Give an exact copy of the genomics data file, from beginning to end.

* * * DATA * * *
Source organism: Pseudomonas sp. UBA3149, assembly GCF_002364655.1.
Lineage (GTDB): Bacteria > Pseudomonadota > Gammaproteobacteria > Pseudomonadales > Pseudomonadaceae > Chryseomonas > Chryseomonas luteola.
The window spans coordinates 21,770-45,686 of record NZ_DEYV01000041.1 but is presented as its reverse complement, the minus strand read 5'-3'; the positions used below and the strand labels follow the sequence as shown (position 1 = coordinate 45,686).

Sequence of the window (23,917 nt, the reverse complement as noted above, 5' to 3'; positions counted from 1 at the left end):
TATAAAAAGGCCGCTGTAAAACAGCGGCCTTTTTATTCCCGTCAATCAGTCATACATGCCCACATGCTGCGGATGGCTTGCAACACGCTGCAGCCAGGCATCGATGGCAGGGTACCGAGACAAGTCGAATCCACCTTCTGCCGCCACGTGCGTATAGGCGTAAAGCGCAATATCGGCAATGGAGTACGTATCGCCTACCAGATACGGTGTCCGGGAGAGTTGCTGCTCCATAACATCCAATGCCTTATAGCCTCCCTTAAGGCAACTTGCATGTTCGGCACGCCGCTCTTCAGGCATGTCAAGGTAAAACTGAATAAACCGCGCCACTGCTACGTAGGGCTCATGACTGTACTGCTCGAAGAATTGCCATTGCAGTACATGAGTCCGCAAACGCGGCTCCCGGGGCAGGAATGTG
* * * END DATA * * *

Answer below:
Source organism: Pseudomonas sp. UBA3149, assembly GCF_002364655.1.
Lineage (GTDB): Bacteria > Pseudomonadota > Gammaproteobacteria > Pseudomonadales > Pseudomonadaceae > Chryseomonas > Chryseomonas luteola.
The window spans coordinates 21,770-45,686 of record NZ_DEYV01000041.1 but is presented as its reverse complement, the minus strand read 5'-3'; the positions used below and the strand labels follow the sequence as shown (position 1 = coordinate 45,686).

Sequence of the window (23,917 nt, the reverse complement as noted above, 5' to 3'; positions counted from 1 at the left end):
TATAAAAAGGCCGCTGTAAAACAGCGGCCTTTTTATTCCCGTCAATCAGTCATACATGCCCACATGCTGCGGATGGCTTGCAACACGCTGCAGCCAGGCATCGATGGCAGGGTACCGAGACAAGTCGAATCCACCTTCTGCCGCCACGTGCGTATAGGCGTAAAGCGCAATATCGGCAATGGAGTACGTATCGCCTACCAGATACGGTGTCCGGGAGAGTTGCTGCTCCATAACATCCAATGCCTTATAGCCTCCCTTAAGGCAACTTGCATGTTCGGCACGCCGCTCTTCAGGCATGTCAAGGTAAAACTGAATAAACCGCGCCACTGCTACGTAGGGCTCATGACTGTACTGCTCGAAGAATTGCCATTGCAGTACATGAGTCCGCAAACGCGGCTCCCGGGGCAGGAATGTG